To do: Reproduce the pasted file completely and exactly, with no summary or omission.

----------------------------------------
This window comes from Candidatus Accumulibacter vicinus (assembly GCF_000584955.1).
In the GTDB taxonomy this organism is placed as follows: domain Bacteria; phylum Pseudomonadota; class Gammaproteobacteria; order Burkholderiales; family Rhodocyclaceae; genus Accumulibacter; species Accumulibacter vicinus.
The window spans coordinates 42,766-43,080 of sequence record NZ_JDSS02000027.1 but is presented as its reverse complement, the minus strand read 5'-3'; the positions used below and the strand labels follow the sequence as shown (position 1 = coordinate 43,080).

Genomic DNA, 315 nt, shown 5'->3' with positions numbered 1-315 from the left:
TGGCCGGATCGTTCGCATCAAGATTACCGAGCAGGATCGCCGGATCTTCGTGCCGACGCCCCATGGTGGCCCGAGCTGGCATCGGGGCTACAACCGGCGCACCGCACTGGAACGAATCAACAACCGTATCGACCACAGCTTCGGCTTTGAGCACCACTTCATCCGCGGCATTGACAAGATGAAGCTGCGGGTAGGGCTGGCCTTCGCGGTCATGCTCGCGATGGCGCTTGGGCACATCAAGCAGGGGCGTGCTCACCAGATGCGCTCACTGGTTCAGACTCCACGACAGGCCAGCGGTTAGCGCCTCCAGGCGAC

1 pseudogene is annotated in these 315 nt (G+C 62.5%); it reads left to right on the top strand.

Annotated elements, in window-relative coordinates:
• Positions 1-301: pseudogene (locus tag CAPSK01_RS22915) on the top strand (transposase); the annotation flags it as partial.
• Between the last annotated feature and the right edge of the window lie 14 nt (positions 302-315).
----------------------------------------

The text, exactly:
This window comes from Candidatus Accumulibacter vicinus (assembly GCF_000584955.1).
In the GTDB taxonomy this organism is placed as follows: domain Bacteria; phylum Pseudomonadota; class Gammaproteobacteria; order Burkholderiales; family Rhodocyclaceae; genus Accumulibacter; species Accumulibacter vicinus.
The window spans coordinates 42,766-43,080 of sequence record NZ_JDSS02000027.1 but is presented as its reverse complement, the minus strand read 5'-3'; the positions used below and the strand labels follow the sequence as shown (position 1 = coordinate 43,080).

Genomic DNA, 315 nt, shown 5'->3' with positions numbered 1-315 from the left:
TGGCCGGATCGTTCGCATCAAGATTACCGAGCAGGATCGCCGGATCTTCGTGCCGACGCCCCATGGTGGCCCGAGCTGGCATCGGGGCTACAACCGGCGCACCGCACTGGAACGAATCAACAACCGTATCGACCACAGCTTCGGCTTTGAGCACCACTTCATCCGCGGCATTGACAAGATGAAGCTGCGGGTAGGGCTGGCCTTCGCGGTCATGCTCGCGATGGCGCTTGGGCACATCAAGCAGGGGCGTGCTCACCAGATGCGCTCACTGGTTCAGACTCCACGACAGGCCAGCGGTTAGCGCCTCCAGGCGAC

1 pseudogene is annotated in these 315 nt (G+C 62.5%); it reads left to right on the top strand.

Annotated elements, in window-relative coordinates:
• Positions 1-301: pseudogene (locus tag CAPSK01_RS22915) on the top strand (transposase); the annotation flags it as partial.
• Between the last annotated feature and the right edge of the window lie 14 nt (positions 302-315).